Emily Schwing/The World
A worldwide climate change movement is well underway, highlighted by strikes, protests and school walkouts increasingly led by young people. And this week in Spain, that message is being delivered by a diverse group of young, Indigenous people from around the globe to the United Nations.
“We’re realizing that our leadership ... is not taking the mandatory steps to save our future and [we have] to step into that position …"
Emily Schwing/The World
“We’re realizing that our leadership ... is not taking the mandatory steps to save our future and [we have] to step into that position …” said 15-year-old Nanieezh Peter, during the convention of the Alaska Federation of Natives back in October.
Peter and her best friend, Quannah Chasing Horse Potts, 17, both Alaksa Native, successfully convinced their leaders to declare a climate change emergency in Alaska, the northernmost state in the US. Their request for the emergency declaration on the debate floor in a hockey arena in Fairbanks, Alaska, sparked a fervent and hours-long debate during the annual convention.
Indigenous youth voices have historically been silenced in the fight against climate change. For many decades, if not centuries, Indigenous people in Alaska, Canada and elsewhere were forced to abandon their cultural heritage, traditions and in some cases, their homelands. Those who spoke out were often punished. But now, their grandchildren are finding a voice.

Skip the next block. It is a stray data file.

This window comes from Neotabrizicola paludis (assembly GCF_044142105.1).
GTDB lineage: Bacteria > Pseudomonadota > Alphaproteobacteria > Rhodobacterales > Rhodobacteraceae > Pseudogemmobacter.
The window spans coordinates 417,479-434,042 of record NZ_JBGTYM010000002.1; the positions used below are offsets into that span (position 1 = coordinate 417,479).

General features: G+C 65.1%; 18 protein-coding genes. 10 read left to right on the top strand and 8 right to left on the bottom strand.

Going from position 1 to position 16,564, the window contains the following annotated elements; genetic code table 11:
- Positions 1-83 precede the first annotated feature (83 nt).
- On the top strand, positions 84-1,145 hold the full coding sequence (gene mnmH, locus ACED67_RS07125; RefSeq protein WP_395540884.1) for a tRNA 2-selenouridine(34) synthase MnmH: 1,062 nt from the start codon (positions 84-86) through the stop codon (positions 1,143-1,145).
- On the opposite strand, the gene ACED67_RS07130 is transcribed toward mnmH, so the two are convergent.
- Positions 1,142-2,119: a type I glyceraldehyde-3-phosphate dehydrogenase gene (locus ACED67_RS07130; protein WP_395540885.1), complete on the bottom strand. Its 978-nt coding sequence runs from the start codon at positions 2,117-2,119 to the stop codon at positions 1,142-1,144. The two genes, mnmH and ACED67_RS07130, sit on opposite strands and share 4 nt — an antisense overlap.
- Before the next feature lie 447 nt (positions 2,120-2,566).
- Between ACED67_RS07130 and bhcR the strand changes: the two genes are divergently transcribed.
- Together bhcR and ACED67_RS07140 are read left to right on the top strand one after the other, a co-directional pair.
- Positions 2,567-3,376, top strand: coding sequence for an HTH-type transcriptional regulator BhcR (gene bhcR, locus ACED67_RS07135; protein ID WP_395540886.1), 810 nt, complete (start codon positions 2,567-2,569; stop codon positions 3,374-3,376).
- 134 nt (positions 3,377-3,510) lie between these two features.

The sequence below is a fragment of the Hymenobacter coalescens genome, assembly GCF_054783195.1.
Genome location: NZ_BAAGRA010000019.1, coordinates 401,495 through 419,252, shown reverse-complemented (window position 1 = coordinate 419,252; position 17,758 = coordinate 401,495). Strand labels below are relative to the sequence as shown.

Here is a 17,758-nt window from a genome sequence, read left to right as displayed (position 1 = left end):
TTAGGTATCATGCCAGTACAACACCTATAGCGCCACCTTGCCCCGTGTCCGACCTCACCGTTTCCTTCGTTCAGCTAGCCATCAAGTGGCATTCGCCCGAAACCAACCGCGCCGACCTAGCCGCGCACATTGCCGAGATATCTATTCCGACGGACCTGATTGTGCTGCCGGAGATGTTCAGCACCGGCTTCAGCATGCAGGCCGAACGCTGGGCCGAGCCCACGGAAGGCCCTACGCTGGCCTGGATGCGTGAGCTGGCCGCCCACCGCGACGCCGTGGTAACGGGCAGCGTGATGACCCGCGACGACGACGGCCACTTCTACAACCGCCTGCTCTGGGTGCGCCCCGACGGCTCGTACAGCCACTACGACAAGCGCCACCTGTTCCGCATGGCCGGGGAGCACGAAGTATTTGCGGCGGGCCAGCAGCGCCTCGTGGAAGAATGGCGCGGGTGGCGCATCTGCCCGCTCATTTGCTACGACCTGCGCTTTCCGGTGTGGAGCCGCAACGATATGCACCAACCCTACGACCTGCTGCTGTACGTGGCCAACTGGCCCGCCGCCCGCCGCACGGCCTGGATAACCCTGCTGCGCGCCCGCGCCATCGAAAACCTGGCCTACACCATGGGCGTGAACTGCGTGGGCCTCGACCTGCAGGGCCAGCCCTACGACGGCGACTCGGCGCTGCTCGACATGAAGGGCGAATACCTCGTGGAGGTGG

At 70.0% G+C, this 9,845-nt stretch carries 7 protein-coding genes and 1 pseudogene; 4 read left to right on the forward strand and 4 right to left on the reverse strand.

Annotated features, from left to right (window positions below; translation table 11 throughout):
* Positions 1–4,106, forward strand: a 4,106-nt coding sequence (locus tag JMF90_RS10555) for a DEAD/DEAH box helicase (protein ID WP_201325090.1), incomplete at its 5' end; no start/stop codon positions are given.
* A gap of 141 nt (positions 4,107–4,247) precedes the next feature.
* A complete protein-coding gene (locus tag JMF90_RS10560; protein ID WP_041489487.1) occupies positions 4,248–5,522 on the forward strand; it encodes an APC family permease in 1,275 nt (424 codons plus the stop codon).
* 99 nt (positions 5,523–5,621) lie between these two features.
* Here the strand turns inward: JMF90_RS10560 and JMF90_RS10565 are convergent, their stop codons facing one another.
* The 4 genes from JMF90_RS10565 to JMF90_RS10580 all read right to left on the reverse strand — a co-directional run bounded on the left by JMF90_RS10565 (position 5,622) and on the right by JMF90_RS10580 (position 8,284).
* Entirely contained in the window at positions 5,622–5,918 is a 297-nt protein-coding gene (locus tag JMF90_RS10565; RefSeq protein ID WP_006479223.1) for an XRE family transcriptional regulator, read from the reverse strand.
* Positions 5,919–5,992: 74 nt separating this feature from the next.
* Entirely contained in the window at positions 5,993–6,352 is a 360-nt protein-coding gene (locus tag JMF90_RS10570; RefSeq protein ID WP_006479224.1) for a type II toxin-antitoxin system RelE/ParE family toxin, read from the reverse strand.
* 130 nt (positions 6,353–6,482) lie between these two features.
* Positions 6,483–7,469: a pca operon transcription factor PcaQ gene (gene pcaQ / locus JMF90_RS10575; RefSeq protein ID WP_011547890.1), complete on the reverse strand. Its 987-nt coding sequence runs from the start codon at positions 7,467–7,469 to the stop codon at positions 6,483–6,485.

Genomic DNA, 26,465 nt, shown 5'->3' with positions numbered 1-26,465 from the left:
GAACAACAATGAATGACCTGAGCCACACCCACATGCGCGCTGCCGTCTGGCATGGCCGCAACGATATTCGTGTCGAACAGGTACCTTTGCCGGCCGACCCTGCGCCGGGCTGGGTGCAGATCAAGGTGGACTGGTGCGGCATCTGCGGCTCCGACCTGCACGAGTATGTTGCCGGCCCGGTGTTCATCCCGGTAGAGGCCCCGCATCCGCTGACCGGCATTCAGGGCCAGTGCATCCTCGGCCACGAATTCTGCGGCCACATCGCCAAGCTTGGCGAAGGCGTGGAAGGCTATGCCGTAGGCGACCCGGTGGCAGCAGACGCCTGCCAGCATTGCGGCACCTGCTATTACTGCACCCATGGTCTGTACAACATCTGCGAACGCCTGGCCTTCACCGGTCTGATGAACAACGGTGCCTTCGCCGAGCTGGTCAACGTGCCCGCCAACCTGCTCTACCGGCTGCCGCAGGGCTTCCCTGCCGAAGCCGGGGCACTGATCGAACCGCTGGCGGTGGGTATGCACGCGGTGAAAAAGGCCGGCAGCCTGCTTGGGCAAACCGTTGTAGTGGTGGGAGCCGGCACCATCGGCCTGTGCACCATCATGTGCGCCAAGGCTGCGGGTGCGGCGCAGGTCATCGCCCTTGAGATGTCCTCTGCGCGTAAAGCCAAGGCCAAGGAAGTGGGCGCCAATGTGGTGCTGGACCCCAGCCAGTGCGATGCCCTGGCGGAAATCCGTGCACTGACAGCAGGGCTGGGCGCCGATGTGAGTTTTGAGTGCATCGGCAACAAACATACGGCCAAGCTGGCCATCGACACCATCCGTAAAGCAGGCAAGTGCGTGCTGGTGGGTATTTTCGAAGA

This week, they've delivered a collective message to UN leadership: Take meaningful action on climate change.
On Thursday, Dec. 5, the Indigenous Climate Action Youth Delegation sent a letter to Canada’s Minister of Environment and Climate Change, Johnathan Wilkinson. The delegation is concerned that the international agreement on greenhouse gas mitigation, the Paris agreement, is “disproportionately focused on market-based climate solutions.” They wrote carbon-based markets “further enable the colonial legacy of dispossession, privatization, violence against Indigenous women and girls and destruction of Indigenous lands and culture for fossil fuel extraction.”
“Young people in this period of history, they’re no longer afraid to speak up, they’re no longer afraid of policy, they’re no longer afraid of the government, they’re no longer afraid of speaking their mind ..."
Ben Charles, who is also Alaska Native, and recently named an emerging leader by the Inuit Circumpolar Council, said, “Young people in this period of history, they’re no longer afraid to speak up, they’re no longer afraid of policy, they’re no longer afraid of the government, they’re no longer afraid of speaking their mind …" The international organization represents more than 180,000 Indigenous people in four Arctic nations.
Potts’ and Peter’s advocacy last fall “is a single milestone of many that are progressing the Indigenous people's traditional knowledge on the world stage,” Charles said. While Potts and Peter are not at the UN Climate Change Summit in Madrid, Charles will be there to help Indigenous youth develop climate action statements. He’s also taking part in panel sessions that help improve understanding of Inuit initiatives.
Inuit aren’t the only Indigenous people represented at the meeting. Representatives of the Rapa Nui and Mapuche Indigenous Peoples of Chile are also in Spain for the meeting. SustainUS, an American nonprofit, has sent its first-ever delegation of Indigenous young people to Madrid. In New Zealand, a group of young adults who are indigenous to the region spent at least a month fundraising to cover their travel expenses to the UN Climate Summit. And on Friday, a group of First Nations kids will premiere a documentary film they produced about their first-hand climate change experience in northern Canada.